Wakeup Call: Giants get a hand in beating Cowboys

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Wakeup Call: Giants get a hand in beating Cowboys

Here's your wakeup call -- a combination of newsworthy andor interesting tidbits -- for Monday, October 29:

BASEBALL
Hail to baseball's new kings. (CSN Bay Area)

And they weren't good and lucky; they were just good. (CSN Bay Area)

The Tigers are left muttering two familiar words: Wha' happened? (NBC's Hardball Talk)

And just to add injury to insult, Tigers second baseman Omar Infante suffered a broken hand when he was hit by a pitch in the ninth inning. (AP)

COLLEGE BASKETBALL
Just like old times: Indiana is ranked No. 1 in the AP preseason poll . . . and that hasn't happened since 1979-80. (AP)

Minnesota assistant Saul Smith, the son of head coach Tubby Smith, will keep his job despite a DUI arrest. (AP)

COLLEGE FOOTBALL
Marcus Lattimore suffered a gruesome leg injury Saturday -- as anybody who saw it knows -- but South Carolina coach Steve Spurrier, for one, believes his star running back will eventually play again. (AP)

Notre Dame is now No. 3 in BCS standings. (AP)

But where will the Irish be when the season ends? It could wind up being, in JJ Stankevitz' words, "the most controversial year in BCS history". (CSN Chicago)

Mama, don't let your babies grow up to be Maryland quarterbacks. (AP)

GOLF
Nice work if you can get it, eh Tiger? And Rory? (AP)

HOCKEY
Yes, it's true: The NHL season is in serious jeopardy. (CSN Philly)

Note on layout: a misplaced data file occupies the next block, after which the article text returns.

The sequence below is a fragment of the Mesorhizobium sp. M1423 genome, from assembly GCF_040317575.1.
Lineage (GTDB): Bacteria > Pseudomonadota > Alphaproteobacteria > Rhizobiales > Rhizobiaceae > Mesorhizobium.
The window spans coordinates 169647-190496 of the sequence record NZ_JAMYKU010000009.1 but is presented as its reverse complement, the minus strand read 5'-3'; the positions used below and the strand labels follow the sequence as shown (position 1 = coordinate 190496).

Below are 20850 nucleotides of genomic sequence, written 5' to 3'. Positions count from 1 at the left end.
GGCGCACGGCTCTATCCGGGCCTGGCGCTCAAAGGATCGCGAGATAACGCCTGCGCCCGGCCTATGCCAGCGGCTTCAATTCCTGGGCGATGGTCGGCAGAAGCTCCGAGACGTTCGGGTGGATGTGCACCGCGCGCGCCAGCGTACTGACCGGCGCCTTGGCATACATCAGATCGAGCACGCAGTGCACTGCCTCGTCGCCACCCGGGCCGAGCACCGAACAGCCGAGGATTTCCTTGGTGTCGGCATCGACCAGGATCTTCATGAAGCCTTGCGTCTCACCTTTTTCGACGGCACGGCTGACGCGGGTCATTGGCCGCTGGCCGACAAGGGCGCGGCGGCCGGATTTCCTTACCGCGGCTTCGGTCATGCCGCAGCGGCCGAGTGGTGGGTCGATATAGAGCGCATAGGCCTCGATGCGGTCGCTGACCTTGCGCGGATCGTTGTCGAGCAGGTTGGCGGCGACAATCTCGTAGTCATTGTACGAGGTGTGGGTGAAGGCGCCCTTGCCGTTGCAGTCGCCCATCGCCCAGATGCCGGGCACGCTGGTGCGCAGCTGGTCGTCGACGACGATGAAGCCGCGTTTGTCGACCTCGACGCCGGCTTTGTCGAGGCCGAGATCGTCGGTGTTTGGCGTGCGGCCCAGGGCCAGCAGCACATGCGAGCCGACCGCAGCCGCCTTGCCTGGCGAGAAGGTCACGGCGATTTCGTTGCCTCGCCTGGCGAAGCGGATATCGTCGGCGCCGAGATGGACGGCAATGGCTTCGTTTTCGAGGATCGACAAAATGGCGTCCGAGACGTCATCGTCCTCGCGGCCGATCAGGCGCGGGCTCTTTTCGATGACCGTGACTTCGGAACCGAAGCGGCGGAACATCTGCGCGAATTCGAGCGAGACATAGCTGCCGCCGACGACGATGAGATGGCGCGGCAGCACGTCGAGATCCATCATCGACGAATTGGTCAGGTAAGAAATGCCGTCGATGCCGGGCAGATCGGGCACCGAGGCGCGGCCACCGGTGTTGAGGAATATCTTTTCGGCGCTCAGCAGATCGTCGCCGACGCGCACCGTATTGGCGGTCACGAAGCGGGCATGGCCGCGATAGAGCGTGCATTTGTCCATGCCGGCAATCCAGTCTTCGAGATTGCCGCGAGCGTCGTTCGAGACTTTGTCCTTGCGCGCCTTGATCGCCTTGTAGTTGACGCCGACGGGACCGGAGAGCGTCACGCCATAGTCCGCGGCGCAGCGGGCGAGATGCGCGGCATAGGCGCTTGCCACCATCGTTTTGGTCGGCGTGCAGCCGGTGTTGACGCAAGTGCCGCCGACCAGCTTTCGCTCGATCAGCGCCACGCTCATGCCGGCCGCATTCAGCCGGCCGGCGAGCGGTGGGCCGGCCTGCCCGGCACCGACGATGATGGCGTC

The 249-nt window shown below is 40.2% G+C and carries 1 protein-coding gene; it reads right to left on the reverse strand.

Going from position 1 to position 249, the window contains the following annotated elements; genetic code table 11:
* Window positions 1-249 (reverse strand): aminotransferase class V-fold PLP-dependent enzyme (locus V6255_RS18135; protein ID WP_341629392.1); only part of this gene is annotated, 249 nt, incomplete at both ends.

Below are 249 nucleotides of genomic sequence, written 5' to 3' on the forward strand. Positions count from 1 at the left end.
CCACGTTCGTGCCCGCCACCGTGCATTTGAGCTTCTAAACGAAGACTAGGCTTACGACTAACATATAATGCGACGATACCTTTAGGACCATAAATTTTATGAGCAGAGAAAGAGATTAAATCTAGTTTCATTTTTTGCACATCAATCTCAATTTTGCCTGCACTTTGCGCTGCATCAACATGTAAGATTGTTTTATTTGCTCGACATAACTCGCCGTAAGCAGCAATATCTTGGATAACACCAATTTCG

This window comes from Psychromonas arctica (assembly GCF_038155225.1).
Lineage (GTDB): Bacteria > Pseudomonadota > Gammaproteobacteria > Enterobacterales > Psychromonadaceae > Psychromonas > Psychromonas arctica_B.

And why? Well, one of the reasons is that Bettman and crew fatally underestimated who they were up against in the NHLPA's new executive director, Donald Fehr. (NBC's Pro Hockey Talk)

Ryan Suter has two words for Wild owner Ted Leipold: Never mind. (Pro Hockey Talk)

PRO BASKETBALL
No such luck, Celts: LeBron James' bum ankle won't keep him out of Tuesday's opener. (AP)

But Kobe Bryant's fortune isn't as good. (NBC's Pro Basketball Talk)

The Rockets are thrilled that James Harden's on their side now. (CSN Houston)

The Thunder say they made an "extraordinary effort" to keep Harden, but ran up against the financial limits of small-market franchises. (AP)

PRO FOOTBALL
Somebody wake up Mercury Morris and Don Shula for the 2012 revival of 'Grumpy Old Men': The Falcons are 7-0 after their whipping of the Eagles. (AP)

Man, people can be so touchy: He trash talked 'em all week and danced all over the field when Atlanta was way ahead late in the game, but Asante Samuel doesn't think that's any reason for Andy Reid to have snubbed him afterwards. (CSN Philly)

Think it might have been the Eagles' lack of pride? (CSN Philly)

Or maybe their (soon to be ex?) quarterback? (CSN Philly)

If this is what Peyton Manning is like at less than 100 percent, the NFL better pray he never gets healthy. (NBC's Pro Football Talk)

Hey, Steve: Imagine how bad they would have beaten you if they were at your level. (CSN Chicago)

How long can you keep this up, Rex? (Pro Football Talk)

Were Dez Bryant's hands just a smoodge smaller, the Cowboys would have had an incredible come-from-behind victory over the Giants. (AP)

SOCCER
And in a bit of shameless self-promotion: NBCUniversal will soon be your exclusive home for the English Premier League! (NBC's Pro Soccer Talk)

Three things we learned from the Red Sox’ 11-9 loss to the Twins

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Three things we learned from the Red Sox’ 11-9 loss to the Twins

Three things we learned from the Boston Red Sox’ 11-9 loss to the Minnesota Twins . . .

1) David Price isn’t having fun